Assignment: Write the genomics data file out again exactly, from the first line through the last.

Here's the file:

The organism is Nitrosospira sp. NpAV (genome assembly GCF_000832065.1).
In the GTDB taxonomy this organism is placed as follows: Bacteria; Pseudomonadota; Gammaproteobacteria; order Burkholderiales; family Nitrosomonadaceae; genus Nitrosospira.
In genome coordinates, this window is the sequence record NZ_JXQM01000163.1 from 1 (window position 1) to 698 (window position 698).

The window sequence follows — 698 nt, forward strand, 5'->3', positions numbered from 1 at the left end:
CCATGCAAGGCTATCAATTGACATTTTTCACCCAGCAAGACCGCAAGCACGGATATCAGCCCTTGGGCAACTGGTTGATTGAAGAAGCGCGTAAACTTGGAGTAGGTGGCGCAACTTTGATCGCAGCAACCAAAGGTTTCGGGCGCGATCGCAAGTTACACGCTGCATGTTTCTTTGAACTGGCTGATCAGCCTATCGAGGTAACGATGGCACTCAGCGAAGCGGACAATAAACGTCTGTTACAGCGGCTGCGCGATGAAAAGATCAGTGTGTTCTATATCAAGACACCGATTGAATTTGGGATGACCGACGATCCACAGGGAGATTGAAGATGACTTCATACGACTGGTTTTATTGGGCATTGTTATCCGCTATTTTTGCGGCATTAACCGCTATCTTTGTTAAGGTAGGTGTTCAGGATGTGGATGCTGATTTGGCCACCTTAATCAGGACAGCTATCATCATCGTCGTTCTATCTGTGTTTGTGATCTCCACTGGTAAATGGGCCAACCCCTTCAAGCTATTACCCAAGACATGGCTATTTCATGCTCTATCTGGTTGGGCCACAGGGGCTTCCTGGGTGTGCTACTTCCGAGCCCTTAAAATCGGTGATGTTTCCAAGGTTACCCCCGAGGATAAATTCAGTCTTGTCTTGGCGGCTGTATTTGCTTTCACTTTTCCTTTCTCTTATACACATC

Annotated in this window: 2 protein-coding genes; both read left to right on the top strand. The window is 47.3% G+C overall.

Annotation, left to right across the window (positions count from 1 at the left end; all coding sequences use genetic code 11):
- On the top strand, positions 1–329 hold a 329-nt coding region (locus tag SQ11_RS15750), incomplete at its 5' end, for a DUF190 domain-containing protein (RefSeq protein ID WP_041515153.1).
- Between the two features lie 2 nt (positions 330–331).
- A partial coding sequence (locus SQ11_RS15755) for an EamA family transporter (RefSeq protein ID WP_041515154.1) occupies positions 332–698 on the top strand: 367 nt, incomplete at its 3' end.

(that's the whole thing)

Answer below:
The organism is Nitrosospira sp. NpAV (genome assembly GCF_000832065.1).
In the GTDB taxonomy this organism is placed as follows: Bacteria; Pseudomonadota; Gammaproteobacteria; order Burkholderiales; family Nitrosomonadaceae; genus Nitrosospira.
In genome coordinates, this window is the sequence record NZ_JXQM01000163.1 from 1 (window position 1) to 698 (window position 698).

The window sequence follows — 698 nt, forward strand, 5'->3', positions numbered from 1 at the left end:
CCATGCAAGGCTATCAATTGACATTTTTCACCCAGCAAGACCGCAAGCACGGATATCAGCCCTTGGGCAACTGGTTGATTGAAGAAGCGCGTAAACTTGGAGTAGGTGGCGCAACTTTGATCGCAGCAACCAAAGGTTTCGGGCGCGATCGCAAGTTACACGCTGCATGTTTCTTTGAACTGGCTGATCAGCCTATCGAGGTAACGATGGCACTCAGCGAAGCGGACAATAAACGTCTGTTACAGCGGCTGCGCGATGAAAAGATCAGTGTGTTCTATATCAAGACACCGATTGAATTTGGGATGACCGACGATCCACAGGGAGATTGAAGATGACTTCATACGACTGGTTTTATTGGGCATTGTTATCCGCTATTTTTGCGGCATTAACCGCTATCTTTGTTAAGGTAGGTGTTCAGGATGTGGATGCTGATTTGGCCACCTTAATCAGGACAGCTATCATCATCGTCGTTCTATCTGTGTTTGTGATCTCCACTGGTAAATGGGCCAACCCCTTCAAGCTATTACCCAAGACATGGCTATTTCATGCTCTATCTGGTTGGGCCACAGGGGCTTCCTGGGTGTGCTACTTCCGAGCCCTTAAAATCGGTGATGTTTCCAAGGTTACCCCCGAGGATAAATTCAGTCTTGTCTTGGCGGCTGTATTTGCTTTCACTTTTCCTTTCTCTTATACACATC

Annotated in this window: 2 protein-coding genes; both read left to right on the top strand. The window is 47.3% G+C overall.

Annotation, left to right across the window (positions count from 1 at the left end; all coding sequences use genetic code 11):
- On the top strand, positions 1–329 hold a 329-nt coding region (locus tag SQ11_RS15750), incomplete at its 5' end, for a DUF190 domain-containing protein (RefSeq protein ID WP_041515153.1).
- Between the two features lie 2 nt (positions 330–331).
- A partial coding sequence (locus SQ11_RS15755) for an EamA family transporter (RefSeq protein ID WP_041515154.1) occupies positions 332–698 on the top strand: 367 nt, incomplete at its 3' end.